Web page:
We firmly believe that any trip to Rajasthan has to include at least one stay in a rural area. After all, nearly 70 percent of the people in India live in rural parts of the country. Stopping by these fascinating towns will break up your journey, allow you some time to relax and gain an insight into rural life. A variety of spectacular accommodations are on offer in these areas; you can spend the night in a beautiful fort or palace, or homestay. Cycle, trek, take a train, jeep or horse ride or do a spot of bird watching. As well, there are some amazing temples, forts and palaces in the area amongst stepwells and abandoned towns scattered through the rural areas away from the main tourist sites.
Ajabgarh is a small village 100km northeast of Jaipur, nestled in the world’s oldest mountain range, the Aravallis, in the desert state of Rajasthan. The village itself was named after Ajab Singh Rajawat, a descendent of Bhangarh’s founding ruler. Today, it’s a lovely, simple town overlooking the Jai Sagar Lake. The Meena tribe populates the surrounding area, well-known for the striking colourful fabrics and ornate jewellery they wear.
Forts and temples are scattered over the landscape, many requiring formidable climbs to reach them, but worth it for the spectacular views. A trip to the majestic 17th century temple and the fort is well worthwhile: here, much of the marble façade and courtyard pillars remain intact. You can access the fort and temple by foot or jeep.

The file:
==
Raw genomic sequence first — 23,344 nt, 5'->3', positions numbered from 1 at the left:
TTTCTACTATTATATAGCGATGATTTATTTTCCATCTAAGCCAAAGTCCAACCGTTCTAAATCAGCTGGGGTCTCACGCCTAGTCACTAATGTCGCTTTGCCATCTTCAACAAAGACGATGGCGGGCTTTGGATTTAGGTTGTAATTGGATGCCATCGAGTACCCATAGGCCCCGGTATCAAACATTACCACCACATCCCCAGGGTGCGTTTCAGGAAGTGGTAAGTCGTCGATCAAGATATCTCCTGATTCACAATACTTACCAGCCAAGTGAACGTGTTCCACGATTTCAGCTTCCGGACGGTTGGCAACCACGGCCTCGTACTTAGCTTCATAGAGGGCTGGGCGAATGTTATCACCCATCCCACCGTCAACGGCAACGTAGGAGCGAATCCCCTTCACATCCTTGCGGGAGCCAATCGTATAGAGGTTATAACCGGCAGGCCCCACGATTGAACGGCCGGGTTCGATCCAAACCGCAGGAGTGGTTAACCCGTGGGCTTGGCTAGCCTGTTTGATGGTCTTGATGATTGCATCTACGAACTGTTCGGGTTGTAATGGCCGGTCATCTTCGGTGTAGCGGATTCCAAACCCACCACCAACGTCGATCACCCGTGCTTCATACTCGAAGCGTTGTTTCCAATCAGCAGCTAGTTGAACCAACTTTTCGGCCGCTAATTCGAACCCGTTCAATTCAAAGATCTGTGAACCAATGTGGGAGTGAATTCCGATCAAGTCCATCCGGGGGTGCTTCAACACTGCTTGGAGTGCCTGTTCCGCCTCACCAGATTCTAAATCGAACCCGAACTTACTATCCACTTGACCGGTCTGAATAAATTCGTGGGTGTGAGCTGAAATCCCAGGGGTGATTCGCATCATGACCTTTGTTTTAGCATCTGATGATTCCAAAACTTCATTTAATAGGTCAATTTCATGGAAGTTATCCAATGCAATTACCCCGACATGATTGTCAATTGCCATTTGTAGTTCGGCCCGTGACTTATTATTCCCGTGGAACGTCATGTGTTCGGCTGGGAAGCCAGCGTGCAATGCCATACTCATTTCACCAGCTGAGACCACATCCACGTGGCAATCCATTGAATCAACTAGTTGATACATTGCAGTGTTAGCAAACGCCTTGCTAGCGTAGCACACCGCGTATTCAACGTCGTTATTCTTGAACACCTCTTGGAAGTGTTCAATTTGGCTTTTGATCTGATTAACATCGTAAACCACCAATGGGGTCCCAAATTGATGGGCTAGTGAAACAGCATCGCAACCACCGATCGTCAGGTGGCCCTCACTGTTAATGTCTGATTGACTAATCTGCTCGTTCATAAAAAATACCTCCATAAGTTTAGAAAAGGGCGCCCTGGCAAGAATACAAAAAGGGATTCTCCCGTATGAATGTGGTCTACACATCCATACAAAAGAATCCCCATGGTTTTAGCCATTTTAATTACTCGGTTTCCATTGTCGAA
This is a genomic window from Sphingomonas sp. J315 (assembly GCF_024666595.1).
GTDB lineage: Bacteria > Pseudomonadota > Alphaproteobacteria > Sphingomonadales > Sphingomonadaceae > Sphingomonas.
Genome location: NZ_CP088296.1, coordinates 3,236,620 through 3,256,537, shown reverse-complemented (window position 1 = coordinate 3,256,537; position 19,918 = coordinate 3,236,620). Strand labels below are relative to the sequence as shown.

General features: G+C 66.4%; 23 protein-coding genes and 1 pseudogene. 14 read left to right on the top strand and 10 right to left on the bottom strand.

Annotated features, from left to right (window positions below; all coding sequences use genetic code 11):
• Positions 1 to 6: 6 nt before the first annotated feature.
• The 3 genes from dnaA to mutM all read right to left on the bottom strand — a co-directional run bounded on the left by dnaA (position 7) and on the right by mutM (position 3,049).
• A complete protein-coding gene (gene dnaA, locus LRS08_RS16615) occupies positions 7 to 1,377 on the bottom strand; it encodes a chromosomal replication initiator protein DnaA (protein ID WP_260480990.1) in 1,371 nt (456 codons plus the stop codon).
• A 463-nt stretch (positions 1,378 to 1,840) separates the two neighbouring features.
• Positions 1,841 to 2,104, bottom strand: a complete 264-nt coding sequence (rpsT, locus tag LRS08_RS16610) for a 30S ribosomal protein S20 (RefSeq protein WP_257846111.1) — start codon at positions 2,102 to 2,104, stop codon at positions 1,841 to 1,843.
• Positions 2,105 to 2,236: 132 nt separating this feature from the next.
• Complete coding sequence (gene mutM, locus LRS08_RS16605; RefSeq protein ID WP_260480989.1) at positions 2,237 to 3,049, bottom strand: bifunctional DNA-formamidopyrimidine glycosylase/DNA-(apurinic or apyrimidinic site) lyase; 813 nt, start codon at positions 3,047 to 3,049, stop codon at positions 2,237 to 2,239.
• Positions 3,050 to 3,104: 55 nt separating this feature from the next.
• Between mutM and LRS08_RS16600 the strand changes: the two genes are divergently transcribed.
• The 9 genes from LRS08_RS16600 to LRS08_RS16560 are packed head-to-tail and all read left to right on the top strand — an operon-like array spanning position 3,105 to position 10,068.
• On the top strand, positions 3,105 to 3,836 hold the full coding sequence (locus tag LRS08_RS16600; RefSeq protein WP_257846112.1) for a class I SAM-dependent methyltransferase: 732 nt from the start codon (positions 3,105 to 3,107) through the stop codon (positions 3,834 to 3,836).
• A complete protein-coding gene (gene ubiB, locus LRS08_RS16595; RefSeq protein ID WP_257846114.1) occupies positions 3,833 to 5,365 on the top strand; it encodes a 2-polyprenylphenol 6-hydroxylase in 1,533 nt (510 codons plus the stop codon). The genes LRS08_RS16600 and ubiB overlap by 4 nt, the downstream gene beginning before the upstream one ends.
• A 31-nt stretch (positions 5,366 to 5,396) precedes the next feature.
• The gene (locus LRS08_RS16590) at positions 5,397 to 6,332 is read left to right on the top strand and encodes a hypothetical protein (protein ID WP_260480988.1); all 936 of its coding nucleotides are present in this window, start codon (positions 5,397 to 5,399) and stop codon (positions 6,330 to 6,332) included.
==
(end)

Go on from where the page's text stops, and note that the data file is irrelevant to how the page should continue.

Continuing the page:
Bhangarh is a mysterious 17th century town located close to Ajabgarh, abandoned overnight not long after its completion. Today it’s a fascinating heritage site and a worthwhile day trip. To the south, Neelkanth is home to over 80 ancient temples in a sweeping valley, and Sariska National Park is just a short drive north-east from Ajabgarh, where you can spot a jaguar, tiger, and sambar deer.
In arid Rajasthan, the village of Barli sits halfway between Jodhpur and Jaipur. Agriculture prospers here, and it’s a wonderful place to get up close and personal with rural Rajasthani life. The town is full of narrow streets, and local vendors sell pottery, jewellery, sesame oil, and woven carpets. The surrounding landscape is made up of rolling hills and dotted with local temples, an imposing fort, and ancient ruins. Nearby, Lake Dev Sagar is a peaceful body of water, the perfect destination for hiking and bird spotting.
It’s possible to interact directly with some of the villagers in Barli, who are happy to welcome you into their homes or share a meal. Close to Barli, Pushkar is a mystical Hindu pilgrimage town set around a holy lake, and Ajmer is a large and thriving Rajasthani city full of Islamic heritage and historical sites. Bhilwara, the city of textiles, is well worth a day trip, and a couple of hours south of Barli, Chittorgarh hosts the magnificent UNESCO World Heritage listed fort, one of the largest in the country.
In backcountry Rajasthan, Bhainsrorgarh Fort sits dramatically on a jagged clifftop overlooking the River Chambal, an ancient 18th century fortified outpost that has inspired photographers and artists for generations. Surrounded by landscaped gardens, the fort occupies a truly beautiful place in the Rajasthani countryside and was converted into a heritage hotel ten years ago.
The legendary Chambal River is a sacred and special part of life in Bhainsrorgarh. Boating safaris, rowing, and cruises along the Chambal are all popular pastimes, and you might spot the rare gharial, an endangered species of crocodile native to the area. Fishing for Mahseer (the mighty Indian “gold fish”) is a fascinating way to while away a few hours.